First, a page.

Terry Pratchett’s Discworld Will Get Even More Adaptations Thanks to Massive New Deal

The Discworld logo.
The Discworld logo.
Image: Narrativia

While the BBC is already gearing up to bring Terry Pratchett’s The Watch to the small screen in an interesting looking live-action series, a new deal points to a future in which we’re going to be seeing a whole lot more of Discworld.


Pratchett’s production company Narrativia has just inked a massive (and notably-exclusive) development deal with Endeavor Content and Motive Pictures to turn even more of the prolific author’s stories into new forms of entertainment.

What’s interesting about the deal is that, from the sounds of the press release put out by the company, these new Discworld adaptations might be tonally and thematically distinct from the BBC’s upcoming series, and going forward, the three companies will be handling all new Discworld-centric projects.

“The Discworld books are a huge source of joy to millions of readers, and rightly so; every paragraph, phrase and footnote was crafted with brilliance and flair and we are committed to bringing Terry’s world to the screen with the respect and care it deserves,” Narrativia managing director Rob Wilkins said in a public statement. “With this partnership, we are delighted to say that Discworld has finally found its home.”

Currently, no new series to be developed from the new partnership have been announced and given the way the spread of the novel coronavirus has effectively shut down the production of new series and films, it’s not certain when we can expect to hear what Narrativia, Endeavor Content, and Motive Pictures will create first together.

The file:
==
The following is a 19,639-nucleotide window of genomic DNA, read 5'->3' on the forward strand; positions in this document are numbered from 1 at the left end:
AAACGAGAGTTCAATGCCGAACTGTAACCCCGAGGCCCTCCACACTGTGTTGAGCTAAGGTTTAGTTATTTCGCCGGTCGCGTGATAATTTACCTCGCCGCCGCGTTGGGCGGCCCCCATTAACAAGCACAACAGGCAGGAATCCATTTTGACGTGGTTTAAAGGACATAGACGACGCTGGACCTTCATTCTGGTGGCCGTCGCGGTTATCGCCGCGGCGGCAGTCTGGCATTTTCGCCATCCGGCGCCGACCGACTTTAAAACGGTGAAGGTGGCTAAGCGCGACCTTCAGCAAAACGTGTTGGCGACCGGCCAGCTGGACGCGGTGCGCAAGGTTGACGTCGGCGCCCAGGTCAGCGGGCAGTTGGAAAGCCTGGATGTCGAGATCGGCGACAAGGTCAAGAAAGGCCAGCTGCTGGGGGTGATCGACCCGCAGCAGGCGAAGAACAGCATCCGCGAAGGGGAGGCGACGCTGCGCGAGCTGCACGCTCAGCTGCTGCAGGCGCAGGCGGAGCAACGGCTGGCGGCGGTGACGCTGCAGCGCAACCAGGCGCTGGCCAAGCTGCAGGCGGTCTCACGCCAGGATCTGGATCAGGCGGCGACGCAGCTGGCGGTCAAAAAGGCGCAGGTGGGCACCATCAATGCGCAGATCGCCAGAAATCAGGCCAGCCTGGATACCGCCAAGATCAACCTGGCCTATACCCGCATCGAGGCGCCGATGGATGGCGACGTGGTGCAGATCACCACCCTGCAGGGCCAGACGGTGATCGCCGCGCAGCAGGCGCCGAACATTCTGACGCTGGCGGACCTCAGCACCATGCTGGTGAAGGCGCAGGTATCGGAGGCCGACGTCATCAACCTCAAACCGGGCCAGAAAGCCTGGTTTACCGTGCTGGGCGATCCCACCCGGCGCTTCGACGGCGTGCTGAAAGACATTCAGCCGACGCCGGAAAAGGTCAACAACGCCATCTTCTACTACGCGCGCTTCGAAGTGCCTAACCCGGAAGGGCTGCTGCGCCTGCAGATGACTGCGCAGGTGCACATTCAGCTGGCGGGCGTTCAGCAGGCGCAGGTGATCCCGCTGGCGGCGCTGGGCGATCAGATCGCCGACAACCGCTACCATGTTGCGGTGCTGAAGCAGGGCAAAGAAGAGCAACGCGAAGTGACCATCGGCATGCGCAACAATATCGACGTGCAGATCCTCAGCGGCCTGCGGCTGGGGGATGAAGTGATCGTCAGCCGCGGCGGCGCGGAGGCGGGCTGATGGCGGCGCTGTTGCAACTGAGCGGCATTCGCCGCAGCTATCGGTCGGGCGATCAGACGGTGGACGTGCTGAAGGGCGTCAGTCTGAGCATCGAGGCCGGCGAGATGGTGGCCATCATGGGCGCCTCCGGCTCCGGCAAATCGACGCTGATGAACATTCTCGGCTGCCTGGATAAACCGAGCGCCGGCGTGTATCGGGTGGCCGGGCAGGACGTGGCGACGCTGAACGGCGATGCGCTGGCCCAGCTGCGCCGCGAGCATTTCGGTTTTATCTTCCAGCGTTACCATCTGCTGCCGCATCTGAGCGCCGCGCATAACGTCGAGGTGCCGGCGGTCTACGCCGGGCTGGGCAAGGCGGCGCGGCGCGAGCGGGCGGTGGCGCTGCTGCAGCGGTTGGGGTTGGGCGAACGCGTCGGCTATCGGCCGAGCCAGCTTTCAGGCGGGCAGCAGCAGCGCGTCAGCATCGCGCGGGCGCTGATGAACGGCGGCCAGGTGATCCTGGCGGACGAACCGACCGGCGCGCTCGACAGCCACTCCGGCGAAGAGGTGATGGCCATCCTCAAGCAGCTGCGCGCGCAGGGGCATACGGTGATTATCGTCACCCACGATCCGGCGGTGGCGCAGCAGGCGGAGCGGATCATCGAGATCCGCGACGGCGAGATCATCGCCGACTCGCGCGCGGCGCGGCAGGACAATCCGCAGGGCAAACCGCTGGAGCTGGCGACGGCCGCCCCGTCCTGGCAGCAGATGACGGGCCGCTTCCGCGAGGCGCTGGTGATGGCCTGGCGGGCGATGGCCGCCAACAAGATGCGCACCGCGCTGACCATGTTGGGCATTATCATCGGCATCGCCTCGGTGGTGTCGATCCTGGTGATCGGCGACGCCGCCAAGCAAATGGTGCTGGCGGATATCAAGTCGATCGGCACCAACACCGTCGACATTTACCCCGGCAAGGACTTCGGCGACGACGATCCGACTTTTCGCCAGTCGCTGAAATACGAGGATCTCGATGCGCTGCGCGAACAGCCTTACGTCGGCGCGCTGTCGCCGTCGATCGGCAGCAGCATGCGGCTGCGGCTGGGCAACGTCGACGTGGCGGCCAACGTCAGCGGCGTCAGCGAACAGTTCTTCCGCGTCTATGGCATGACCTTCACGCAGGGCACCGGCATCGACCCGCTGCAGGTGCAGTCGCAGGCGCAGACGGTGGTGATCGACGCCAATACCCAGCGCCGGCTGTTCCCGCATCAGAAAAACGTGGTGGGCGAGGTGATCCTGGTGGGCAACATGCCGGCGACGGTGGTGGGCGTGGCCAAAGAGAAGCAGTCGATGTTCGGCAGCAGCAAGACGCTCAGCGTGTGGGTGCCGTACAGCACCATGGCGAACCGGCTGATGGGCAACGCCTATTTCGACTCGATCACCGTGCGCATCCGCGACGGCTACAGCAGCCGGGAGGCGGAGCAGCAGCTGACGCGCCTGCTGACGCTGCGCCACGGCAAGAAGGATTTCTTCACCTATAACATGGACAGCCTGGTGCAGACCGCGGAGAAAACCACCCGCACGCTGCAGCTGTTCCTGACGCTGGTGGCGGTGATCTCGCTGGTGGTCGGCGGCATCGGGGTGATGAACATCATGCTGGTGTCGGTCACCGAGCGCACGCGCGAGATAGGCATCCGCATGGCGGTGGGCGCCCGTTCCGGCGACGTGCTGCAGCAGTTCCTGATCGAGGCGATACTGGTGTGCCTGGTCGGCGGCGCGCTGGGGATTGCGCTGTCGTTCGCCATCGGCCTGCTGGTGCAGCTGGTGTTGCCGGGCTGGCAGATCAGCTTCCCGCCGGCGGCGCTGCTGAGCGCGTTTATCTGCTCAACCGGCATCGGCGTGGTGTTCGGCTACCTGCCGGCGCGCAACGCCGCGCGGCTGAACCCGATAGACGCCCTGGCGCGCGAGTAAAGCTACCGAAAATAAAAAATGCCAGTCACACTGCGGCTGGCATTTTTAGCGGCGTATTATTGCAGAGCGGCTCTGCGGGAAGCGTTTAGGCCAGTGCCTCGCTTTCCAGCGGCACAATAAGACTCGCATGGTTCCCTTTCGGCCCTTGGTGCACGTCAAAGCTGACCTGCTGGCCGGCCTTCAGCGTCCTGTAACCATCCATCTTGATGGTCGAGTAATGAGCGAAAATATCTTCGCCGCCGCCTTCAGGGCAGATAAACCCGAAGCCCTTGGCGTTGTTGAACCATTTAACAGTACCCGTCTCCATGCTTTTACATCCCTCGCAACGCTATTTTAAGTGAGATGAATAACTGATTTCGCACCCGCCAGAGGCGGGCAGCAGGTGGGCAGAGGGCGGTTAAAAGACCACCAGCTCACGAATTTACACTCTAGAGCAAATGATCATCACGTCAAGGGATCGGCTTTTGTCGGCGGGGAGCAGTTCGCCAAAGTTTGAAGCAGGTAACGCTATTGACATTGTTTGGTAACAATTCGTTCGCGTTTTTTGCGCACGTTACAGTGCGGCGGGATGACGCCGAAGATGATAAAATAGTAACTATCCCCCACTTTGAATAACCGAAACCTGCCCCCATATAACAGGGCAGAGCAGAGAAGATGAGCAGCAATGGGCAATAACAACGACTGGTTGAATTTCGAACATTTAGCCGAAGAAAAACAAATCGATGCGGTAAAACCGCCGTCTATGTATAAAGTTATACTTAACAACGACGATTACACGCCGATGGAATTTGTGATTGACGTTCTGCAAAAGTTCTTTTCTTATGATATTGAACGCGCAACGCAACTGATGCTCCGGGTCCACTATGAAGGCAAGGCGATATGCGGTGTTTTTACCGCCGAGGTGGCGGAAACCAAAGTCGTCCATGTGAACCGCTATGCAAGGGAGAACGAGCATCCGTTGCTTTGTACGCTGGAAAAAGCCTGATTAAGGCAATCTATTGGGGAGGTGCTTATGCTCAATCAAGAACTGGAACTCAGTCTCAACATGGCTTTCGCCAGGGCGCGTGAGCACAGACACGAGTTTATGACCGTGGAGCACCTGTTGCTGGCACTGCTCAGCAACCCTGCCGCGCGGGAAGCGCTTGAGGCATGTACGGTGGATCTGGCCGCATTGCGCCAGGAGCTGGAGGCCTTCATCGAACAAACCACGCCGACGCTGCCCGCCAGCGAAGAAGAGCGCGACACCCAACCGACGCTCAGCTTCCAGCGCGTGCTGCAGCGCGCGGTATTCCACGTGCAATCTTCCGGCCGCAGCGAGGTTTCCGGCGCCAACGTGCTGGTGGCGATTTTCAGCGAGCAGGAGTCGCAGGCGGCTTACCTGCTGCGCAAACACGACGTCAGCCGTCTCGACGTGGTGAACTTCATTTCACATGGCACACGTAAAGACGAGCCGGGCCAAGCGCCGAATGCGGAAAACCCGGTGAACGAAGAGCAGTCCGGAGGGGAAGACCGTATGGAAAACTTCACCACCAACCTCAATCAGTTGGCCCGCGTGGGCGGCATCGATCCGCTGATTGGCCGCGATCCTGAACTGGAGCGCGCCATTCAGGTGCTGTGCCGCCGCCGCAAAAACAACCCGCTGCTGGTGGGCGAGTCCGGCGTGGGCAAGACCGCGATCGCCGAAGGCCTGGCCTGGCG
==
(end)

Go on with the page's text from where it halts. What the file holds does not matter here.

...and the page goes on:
The BBC’s previously announced The Watch series is set to premiere sometime this year.


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Charles Pulliam-Moore is an NYC-based culture critic whose work centers on fandom, pop culture, politics, race, and sexuality. He still thinks Cyclops made a few valid points.


Michael Crider

Seeing the fairly radical changes they made to the characters in the Watch TV show, I’m very wary of this. Even if they’re looking for something different, that doesn’t mean they want to match the tone of the stories, either. And Pratchett’s self-aware absurdism is a very hard thing to nail in an adaptation, as seen by the Sky1 versions of Color of Magic, Hogfather, and Going Postal. 

Oh well. It’s not like the books are going anywhere.